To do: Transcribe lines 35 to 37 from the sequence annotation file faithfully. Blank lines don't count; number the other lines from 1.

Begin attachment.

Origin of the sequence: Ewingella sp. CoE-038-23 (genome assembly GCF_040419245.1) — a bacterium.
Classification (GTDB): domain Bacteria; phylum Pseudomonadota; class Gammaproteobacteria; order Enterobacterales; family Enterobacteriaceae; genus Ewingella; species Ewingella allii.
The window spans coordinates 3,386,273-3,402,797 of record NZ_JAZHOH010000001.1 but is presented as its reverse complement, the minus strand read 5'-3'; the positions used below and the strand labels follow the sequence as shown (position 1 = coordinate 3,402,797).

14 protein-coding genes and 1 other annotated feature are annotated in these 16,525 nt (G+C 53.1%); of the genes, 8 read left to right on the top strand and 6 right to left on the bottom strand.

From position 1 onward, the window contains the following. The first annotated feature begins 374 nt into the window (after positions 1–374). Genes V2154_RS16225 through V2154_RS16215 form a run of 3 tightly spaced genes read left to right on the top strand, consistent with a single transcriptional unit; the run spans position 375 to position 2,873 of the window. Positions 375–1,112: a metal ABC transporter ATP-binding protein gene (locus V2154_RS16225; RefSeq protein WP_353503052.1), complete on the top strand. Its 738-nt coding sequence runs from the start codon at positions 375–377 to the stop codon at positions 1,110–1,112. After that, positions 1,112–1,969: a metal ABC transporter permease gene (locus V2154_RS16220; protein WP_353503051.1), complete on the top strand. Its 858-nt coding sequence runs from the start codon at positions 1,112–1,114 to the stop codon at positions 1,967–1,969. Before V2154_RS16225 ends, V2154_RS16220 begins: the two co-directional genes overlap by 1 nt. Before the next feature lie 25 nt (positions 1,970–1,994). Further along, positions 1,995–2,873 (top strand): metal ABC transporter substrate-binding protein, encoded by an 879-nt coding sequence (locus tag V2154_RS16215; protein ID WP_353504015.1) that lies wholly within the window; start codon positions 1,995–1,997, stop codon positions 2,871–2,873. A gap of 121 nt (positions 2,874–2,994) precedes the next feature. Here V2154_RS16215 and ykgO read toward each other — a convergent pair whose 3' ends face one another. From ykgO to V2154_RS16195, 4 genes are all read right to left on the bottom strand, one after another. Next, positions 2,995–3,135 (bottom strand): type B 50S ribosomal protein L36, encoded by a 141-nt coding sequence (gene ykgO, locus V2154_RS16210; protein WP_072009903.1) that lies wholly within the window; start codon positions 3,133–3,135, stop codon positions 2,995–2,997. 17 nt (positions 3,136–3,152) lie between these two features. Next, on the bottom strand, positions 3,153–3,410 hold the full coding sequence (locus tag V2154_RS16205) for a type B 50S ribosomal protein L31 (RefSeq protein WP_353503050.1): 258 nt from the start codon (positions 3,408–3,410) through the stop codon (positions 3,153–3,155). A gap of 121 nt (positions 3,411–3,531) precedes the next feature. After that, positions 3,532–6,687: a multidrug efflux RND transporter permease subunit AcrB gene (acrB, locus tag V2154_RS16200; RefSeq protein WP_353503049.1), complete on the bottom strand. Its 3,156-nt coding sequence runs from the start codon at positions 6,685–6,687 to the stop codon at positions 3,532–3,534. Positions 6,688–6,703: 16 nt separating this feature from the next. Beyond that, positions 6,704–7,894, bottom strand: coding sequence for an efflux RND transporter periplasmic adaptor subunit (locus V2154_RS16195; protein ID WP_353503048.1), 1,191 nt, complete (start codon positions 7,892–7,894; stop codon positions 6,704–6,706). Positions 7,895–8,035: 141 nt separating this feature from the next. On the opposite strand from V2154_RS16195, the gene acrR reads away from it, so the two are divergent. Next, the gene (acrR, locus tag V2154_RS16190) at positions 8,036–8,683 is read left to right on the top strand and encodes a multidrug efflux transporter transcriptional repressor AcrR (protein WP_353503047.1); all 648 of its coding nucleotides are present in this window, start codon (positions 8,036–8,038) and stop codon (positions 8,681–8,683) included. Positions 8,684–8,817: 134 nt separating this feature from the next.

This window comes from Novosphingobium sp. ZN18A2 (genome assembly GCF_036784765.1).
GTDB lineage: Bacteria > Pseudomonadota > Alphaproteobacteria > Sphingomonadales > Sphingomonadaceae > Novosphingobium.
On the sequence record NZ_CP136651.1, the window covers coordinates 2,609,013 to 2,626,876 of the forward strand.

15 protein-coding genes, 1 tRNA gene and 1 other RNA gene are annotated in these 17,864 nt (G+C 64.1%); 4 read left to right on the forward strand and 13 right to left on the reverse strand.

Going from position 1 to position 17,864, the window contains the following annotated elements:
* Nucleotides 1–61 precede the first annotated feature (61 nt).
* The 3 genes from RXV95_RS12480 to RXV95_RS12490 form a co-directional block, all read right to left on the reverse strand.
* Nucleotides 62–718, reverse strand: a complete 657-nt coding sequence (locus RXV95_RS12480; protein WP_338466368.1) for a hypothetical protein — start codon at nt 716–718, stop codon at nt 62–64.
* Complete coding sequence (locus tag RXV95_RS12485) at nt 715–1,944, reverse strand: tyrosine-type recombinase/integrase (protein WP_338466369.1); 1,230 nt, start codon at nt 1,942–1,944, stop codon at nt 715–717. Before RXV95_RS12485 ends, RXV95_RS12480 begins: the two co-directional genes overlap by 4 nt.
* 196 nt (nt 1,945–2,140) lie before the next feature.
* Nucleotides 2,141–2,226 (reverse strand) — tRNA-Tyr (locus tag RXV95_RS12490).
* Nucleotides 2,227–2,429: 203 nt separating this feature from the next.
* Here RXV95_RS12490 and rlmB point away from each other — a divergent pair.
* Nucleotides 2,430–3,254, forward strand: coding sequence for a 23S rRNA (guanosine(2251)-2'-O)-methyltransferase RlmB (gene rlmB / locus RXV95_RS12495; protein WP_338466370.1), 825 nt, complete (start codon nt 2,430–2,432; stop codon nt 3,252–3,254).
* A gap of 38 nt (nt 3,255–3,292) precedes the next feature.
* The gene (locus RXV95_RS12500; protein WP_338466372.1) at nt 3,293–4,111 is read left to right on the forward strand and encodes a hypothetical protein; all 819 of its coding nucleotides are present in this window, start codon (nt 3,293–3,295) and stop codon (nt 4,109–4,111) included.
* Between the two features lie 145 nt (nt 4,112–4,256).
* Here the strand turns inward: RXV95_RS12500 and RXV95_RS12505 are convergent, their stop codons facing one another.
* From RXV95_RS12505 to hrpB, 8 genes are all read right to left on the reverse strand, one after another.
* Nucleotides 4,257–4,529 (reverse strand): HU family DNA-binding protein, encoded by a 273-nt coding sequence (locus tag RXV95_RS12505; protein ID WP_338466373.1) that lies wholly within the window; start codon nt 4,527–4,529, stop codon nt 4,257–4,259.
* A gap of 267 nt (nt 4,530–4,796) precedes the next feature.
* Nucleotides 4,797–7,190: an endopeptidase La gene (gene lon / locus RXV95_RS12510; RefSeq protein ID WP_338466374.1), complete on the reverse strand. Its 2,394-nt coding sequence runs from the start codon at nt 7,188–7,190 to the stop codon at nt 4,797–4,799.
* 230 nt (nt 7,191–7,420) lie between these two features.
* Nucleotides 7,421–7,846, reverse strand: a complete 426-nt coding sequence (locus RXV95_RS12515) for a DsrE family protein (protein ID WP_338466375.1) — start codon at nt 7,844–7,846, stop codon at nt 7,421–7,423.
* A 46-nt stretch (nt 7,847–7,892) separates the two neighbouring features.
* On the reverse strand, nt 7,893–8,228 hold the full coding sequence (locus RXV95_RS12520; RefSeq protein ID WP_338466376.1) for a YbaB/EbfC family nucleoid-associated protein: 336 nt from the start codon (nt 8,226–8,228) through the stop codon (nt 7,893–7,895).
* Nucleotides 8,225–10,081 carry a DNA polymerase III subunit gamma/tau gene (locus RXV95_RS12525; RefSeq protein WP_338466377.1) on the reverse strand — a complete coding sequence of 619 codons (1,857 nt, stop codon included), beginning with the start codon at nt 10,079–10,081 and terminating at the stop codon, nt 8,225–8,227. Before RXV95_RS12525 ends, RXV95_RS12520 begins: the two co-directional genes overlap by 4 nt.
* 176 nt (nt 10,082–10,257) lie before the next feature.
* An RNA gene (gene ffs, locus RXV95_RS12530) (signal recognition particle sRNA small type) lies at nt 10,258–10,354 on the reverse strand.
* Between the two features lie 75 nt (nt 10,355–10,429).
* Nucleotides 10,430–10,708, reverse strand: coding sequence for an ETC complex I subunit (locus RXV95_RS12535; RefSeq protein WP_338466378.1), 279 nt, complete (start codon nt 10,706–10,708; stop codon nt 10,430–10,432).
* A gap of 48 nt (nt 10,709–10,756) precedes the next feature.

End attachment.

* Between the two features lie 75 nt (nt 10,355–10,429).
* Nucleotides 10,430–10,708, reverse strand: coding sequence for an ETC complex I subunit (locus RXV95_RS12535; RefSeq protein WP_338466378.1), 279 nt, complete (start codon nt 10,706–10,708; stop codon nt 10,430–10,432).
* A gap of 48 nt (nt 10,709–10,756) precedes the next feature.